Richard Pryor has done a lot of courageous things in his bizarre, brilliant, occasionally out-of-control career. But taking on the duties of director, producer, star and co-screenwriter of a highly autobiographical film must rank as one of Pryor’s gutsiest leaps.
The film is Jo Jo Dancer, Your Life is Calling, which chronicles the life of a comedian from his boyhood in a bordello, through popularity and personal unhappiness, to a crucial injury in a drug-related fire. All those things are recognizable as real events from Pryor’s life.
The movie begins with the fire. Pryor lets you know right away he’s not just fooling around. After being wheeled into the emergency room, Jo Jo is lying on a hospital bed when his alter ego rises from his body; this alter ego takes us through Jo Jo’s life up to this point, to find out how he could have ended up in such a sorry state.
Little Jo Jo (E’Lon Cox) is raised around prostitutes. Later, his father (Scoey Mitchell) ridicules his aspirations toward show business, but Jo Jo strikes out on his own to a promised stand-up gig in Cleveland.
This sets off by far the most satisfying segment of the film: the young comic struggling with early routines in a divey nightclub, and learning a few showbiz rules. He owes his first job to a stripper named Satin Doll (Paula Kelly); one night, Jo Jo takes her place (and her wig and G-string) and grinds his way through the striptease—it’s a tour-de-force for Pryor.
The film never equals the atmosphere of these scenes. It skips across Jo Jo’s rising fame, but doesn’t really give a sense of his career. Instead, it concentrates on a couple of unhappy marriages (to Barbara Williams and Debbie Allen) and the escalating romance with drugs.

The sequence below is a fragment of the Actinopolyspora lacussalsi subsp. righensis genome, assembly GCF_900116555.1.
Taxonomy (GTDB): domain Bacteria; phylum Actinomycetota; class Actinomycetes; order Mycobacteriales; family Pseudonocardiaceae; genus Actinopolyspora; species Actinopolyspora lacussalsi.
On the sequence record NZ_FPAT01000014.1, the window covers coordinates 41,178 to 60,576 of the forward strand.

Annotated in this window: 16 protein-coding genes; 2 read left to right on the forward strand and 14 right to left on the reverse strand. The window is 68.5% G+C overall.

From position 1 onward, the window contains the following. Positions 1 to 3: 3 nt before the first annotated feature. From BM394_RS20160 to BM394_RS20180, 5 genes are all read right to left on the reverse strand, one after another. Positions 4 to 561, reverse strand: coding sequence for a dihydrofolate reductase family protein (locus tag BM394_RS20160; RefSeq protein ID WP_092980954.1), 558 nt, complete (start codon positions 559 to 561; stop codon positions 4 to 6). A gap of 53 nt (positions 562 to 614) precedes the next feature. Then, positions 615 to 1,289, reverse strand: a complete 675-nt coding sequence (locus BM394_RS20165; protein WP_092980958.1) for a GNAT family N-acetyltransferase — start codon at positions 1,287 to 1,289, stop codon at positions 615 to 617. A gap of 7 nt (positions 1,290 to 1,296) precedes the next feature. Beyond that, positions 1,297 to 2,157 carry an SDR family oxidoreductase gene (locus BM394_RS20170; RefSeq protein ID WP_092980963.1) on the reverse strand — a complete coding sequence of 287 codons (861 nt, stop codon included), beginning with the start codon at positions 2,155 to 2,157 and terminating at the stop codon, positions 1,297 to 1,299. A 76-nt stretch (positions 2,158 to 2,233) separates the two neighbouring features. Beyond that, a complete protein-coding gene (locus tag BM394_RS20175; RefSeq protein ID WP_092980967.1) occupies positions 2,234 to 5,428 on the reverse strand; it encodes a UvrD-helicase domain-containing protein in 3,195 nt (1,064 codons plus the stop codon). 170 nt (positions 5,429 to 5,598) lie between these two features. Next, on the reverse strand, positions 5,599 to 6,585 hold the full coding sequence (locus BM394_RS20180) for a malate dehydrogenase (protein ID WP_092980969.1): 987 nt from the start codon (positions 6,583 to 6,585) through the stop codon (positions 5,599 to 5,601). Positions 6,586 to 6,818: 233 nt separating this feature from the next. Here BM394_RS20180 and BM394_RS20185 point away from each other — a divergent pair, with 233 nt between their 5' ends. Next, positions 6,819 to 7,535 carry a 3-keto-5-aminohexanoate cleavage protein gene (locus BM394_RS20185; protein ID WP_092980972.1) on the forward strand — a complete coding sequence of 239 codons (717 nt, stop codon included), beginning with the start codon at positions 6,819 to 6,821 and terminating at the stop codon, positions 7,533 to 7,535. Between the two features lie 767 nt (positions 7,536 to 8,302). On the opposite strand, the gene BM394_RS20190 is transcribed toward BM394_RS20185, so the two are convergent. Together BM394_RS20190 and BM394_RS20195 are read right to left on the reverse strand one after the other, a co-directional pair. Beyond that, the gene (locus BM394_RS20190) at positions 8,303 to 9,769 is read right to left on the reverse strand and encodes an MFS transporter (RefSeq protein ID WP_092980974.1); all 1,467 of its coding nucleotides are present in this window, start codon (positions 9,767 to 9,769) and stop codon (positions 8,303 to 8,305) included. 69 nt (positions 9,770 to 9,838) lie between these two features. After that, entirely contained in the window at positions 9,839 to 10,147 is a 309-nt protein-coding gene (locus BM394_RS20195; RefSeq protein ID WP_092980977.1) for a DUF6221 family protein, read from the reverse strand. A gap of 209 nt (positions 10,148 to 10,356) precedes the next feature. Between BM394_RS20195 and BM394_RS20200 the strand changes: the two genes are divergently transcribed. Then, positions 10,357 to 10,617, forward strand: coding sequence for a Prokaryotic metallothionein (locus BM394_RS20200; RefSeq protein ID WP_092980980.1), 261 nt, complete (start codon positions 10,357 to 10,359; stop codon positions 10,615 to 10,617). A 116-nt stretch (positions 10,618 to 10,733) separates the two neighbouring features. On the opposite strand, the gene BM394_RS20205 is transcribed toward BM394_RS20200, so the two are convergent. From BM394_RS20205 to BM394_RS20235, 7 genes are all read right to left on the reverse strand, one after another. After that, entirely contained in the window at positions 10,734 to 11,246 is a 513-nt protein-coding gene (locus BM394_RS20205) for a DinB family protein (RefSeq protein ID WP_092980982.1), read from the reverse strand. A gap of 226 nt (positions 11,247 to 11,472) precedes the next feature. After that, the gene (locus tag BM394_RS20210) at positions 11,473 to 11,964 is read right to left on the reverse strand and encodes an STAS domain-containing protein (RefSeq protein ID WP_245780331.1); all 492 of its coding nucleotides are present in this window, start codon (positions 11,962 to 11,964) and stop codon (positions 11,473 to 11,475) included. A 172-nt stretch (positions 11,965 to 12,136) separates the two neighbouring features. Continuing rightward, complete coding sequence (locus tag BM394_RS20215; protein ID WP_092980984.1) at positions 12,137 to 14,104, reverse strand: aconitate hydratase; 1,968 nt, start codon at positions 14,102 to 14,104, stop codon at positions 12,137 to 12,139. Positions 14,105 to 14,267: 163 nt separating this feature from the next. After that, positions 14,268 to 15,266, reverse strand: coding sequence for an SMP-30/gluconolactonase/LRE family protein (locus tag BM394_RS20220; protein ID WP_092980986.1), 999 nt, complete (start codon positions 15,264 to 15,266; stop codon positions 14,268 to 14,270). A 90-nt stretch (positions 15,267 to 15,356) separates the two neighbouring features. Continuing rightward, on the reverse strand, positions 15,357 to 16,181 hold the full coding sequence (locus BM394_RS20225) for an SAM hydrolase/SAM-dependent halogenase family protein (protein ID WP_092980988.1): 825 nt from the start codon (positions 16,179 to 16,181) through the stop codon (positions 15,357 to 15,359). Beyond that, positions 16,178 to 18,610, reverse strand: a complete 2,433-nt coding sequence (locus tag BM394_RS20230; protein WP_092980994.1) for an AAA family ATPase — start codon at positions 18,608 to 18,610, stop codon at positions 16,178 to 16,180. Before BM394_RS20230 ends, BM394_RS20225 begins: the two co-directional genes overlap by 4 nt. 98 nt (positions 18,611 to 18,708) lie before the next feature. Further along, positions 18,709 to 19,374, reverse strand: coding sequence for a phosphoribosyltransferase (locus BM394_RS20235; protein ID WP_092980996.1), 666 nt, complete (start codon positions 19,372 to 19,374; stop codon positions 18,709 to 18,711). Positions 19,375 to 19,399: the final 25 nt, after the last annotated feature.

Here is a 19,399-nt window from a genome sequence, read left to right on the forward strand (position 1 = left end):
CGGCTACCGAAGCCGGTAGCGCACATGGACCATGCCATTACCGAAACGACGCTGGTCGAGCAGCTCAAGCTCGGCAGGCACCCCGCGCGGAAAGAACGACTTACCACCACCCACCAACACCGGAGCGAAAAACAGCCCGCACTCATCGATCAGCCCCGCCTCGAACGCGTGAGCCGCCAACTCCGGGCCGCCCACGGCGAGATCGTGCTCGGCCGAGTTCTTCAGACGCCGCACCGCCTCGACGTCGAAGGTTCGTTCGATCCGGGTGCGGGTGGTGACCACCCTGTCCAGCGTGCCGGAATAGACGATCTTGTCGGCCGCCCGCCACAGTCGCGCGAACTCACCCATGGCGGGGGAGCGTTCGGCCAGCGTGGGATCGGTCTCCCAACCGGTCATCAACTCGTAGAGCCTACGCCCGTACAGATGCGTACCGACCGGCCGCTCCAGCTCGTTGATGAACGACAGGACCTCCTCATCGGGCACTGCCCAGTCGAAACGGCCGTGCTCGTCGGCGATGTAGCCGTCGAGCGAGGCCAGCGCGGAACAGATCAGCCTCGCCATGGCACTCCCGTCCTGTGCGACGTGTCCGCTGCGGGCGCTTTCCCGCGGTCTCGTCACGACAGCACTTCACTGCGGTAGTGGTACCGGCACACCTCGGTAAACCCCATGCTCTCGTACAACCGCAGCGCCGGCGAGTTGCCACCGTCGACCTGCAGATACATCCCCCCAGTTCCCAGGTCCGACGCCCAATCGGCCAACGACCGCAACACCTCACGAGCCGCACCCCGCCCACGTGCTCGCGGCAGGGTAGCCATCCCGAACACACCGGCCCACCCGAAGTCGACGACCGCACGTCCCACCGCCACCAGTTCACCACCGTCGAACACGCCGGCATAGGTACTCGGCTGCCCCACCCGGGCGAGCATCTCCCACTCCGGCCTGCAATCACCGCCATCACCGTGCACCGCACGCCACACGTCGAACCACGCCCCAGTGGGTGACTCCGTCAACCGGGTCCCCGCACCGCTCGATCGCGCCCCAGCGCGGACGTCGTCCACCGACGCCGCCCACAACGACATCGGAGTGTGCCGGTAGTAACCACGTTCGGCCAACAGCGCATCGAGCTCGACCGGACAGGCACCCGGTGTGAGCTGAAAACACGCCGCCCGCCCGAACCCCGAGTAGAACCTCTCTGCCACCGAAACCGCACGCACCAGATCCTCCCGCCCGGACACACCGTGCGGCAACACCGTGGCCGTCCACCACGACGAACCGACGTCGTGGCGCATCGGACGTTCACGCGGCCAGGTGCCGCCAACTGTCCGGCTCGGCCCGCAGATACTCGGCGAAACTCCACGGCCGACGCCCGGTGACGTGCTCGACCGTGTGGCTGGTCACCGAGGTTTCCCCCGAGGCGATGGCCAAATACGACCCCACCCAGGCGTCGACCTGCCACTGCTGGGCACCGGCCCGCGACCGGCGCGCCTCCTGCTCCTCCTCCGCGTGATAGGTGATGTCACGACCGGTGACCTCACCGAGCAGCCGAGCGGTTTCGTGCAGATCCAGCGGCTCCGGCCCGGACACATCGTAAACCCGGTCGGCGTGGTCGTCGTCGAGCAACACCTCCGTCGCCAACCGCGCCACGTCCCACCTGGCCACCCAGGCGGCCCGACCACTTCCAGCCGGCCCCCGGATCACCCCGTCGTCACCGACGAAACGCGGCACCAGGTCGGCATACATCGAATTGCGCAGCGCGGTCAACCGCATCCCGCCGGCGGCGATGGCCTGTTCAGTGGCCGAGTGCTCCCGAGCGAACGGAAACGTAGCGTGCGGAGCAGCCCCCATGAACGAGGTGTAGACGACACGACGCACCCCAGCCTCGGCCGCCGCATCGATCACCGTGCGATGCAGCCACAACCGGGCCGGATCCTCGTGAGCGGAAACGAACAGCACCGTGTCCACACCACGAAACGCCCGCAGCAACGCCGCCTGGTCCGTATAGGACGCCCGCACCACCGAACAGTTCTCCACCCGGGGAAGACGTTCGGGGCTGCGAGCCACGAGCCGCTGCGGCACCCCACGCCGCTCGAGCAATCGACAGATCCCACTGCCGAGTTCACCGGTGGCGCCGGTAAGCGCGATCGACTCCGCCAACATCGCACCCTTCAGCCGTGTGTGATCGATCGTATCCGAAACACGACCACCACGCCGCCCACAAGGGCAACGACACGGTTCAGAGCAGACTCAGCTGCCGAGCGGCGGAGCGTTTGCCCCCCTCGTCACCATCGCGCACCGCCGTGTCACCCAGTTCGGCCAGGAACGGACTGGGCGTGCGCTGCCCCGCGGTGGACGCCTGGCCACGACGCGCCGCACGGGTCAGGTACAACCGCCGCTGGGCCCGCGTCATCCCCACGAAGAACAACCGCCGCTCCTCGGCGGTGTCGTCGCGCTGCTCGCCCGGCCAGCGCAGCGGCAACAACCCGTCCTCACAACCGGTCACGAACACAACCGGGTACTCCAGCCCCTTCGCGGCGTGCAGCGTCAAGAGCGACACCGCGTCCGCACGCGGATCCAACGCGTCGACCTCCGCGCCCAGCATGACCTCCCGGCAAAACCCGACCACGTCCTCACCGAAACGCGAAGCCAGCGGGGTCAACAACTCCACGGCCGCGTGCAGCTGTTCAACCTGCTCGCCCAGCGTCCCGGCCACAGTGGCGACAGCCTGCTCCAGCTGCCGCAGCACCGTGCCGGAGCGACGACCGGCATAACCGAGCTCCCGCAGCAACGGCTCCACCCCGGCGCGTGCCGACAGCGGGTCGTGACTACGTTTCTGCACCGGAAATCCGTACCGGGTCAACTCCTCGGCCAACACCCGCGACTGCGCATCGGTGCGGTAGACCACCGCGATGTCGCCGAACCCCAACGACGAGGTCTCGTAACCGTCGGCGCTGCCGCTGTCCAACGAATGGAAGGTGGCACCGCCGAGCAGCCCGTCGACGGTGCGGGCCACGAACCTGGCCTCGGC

The film’s most shocking moment is saved for the end. The fire, it seems, was not entirely accidental; Jo Jo had doused himself with rum, in a desperate suicide attempt.
Like many details in semi-autobiographical films, this moment raises provocative questions. Is this what Pryor did, in his real-life accident? Or has he altered the event for dramatic purposes?
The queasiness raised by this question permeates the film; you often get the sense of looking directly into a man’s life. Pryor’s nakedness in the strip scene turns out to be both literal and figurative.
I wish all this honesty had produced a better film. Although Pryor is lucky in having John Alonzo as his cinematographer, and the film looks okay, it’s jumpily assembled. It feels as though it went through some serious cutting before release (it originally had a Christmas ’85 slot, but was pulled for tinkering); certainly it’s not long enough to do justice to its ambitious subject.
More fundamental than this, Jo Jo Dancer just seems out of focus. As funny as Pryor is in the movie—and there are plenty of funny bits—there’s simply no sense of perspective. Pryor may be so close to the material that he still hasn’t been able to digest it all. It’s a series of scenes, many of them intriguing, laid out end to end but never quite coming together in a meaningful way.
In fact, it resembles a convoluted stand-up comedy routine, mining the facts of life for material, which Pryor has been doing for a long time. It’s a shame he couldn’t transform his monologues into the triumph this movie might have been.
First published in the Herald, May 3, 1986
There are movies that would never have been made without a star having a particular moment of heat, and this is one of them. It is a disaster, but you can imagine an alternate-reality version of an autobiographical Pryor film that truly unleashes his genius.